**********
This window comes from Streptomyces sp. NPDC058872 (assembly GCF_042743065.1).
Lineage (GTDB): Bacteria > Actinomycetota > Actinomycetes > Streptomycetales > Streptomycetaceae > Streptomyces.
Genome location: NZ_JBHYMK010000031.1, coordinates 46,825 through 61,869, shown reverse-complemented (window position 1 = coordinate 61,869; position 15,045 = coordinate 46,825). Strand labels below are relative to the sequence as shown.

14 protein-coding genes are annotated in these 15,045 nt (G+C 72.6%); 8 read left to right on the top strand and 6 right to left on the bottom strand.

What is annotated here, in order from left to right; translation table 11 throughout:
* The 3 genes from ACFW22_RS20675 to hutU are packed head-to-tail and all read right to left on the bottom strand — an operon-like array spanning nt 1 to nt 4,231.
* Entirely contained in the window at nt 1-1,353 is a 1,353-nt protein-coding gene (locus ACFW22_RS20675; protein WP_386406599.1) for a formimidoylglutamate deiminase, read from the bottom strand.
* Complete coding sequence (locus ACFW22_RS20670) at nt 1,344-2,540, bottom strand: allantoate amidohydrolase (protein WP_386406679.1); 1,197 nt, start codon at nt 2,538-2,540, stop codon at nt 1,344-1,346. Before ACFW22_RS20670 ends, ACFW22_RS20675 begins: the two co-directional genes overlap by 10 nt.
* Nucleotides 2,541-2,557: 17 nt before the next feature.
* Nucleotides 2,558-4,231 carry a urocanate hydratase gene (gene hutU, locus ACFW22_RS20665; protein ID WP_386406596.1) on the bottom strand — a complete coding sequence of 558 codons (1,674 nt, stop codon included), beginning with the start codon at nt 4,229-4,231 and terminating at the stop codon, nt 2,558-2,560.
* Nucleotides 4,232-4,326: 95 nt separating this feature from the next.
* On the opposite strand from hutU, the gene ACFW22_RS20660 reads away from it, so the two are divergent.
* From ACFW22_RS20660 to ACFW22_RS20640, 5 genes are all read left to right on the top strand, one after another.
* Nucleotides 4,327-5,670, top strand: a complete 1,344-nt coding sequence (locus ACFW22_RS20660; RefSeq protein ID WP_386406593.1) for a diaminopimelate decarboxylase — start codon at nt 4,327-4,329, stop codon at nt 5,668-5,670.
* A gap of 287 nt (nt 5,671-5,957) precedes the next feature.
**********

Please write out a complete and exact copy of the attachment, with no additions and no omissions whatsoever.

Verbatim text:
This window comes from Streptomyces sp. NPDC058872 (assembly GCF_042743065.1).
Lineage (GTDB): Bacteria > Actinomycetota > Actinomycetes > Streptomycetales > Streptomycetaceae > Streptomyces.
Genome location: NZ_JBHYMK010000031.1, coordinates 46,825 through 61,869, shown reverse-complemented (window position 1 = coordinate 61,869; position 15,045 = coordinate 46,825). Strand labels below are relative to the sequence as shown.

14 protein-coding genes are annotated in these 15,045 nt (G+C 72.6%); 8 read left to right on the top strand and 6 right to left on the bottom strand.

What is annotated here, in order from left to right; translation table 11 throughout:
* The 3 genes from ACFW22_RS20675 to hutU are packed head-to-tail and all read right to left on the bottom strand — an operon-like array spanning nt 1 to nt 4,231.
* Entirely contained in the window at nt 1-1,353 is a 1,353-nt protein-coding gene (locus ACFW22_RS20675; protein WP_386406599.1) for a formimidoylglutamate deiminase, read from the bottom strand.
* Complete coding sequence (locus ACFW22_RS20670) at nt 1,344-2,540, bottom strand: allantoate amidohydrolase (protein WP_386406679.1); 1,197 nt, start codon at nt 2,538-2,540, stop codon at nt 1,344-1,346. Before ACFW22_RS20670 ends, ACFW22_RS20675 begins: the two co-directional genes overlap by 10 nt.
* Nucleotides 2,541-2,557: 17 nt before the next feature.
* Nucleotides 2,558-4,231 carry a urocanate hydratase gene (gene hutU, locus ACFW22_RS20665; protein ID WP_386406596.1) on the bottom strand — a complete coding sequence of 558 codons (1,674 nt, stop codon included), beginning with the start codon at nt 4,229-4,231 and terminating at the stop codon, nt 2,558-2,560.
* Nucleotides 4,232-4,326: 95 nt separating this feature from the next.
* On the opposite strand from hutU, the gene ACFW22_RS20660 reads away from it, so the two are divergent.
* From ACFW22_RS20660 to ACFW22_RS20640, 5 genes are all read left to right on the top strand, one after another.
* Nucleotides 4,327-5,670, top strand: a complete 1,344-nt coding sequence (locus ACFW22_RS20660; RefSeq protein ID WP_386406593.1) for a diaminopimelate decarboxylase — start codon at nt 4,327-4,329, stop codon at nt 5,668-5,670.
* A gap of 287 nt (nt 5,671-5,957) precedes the next feature.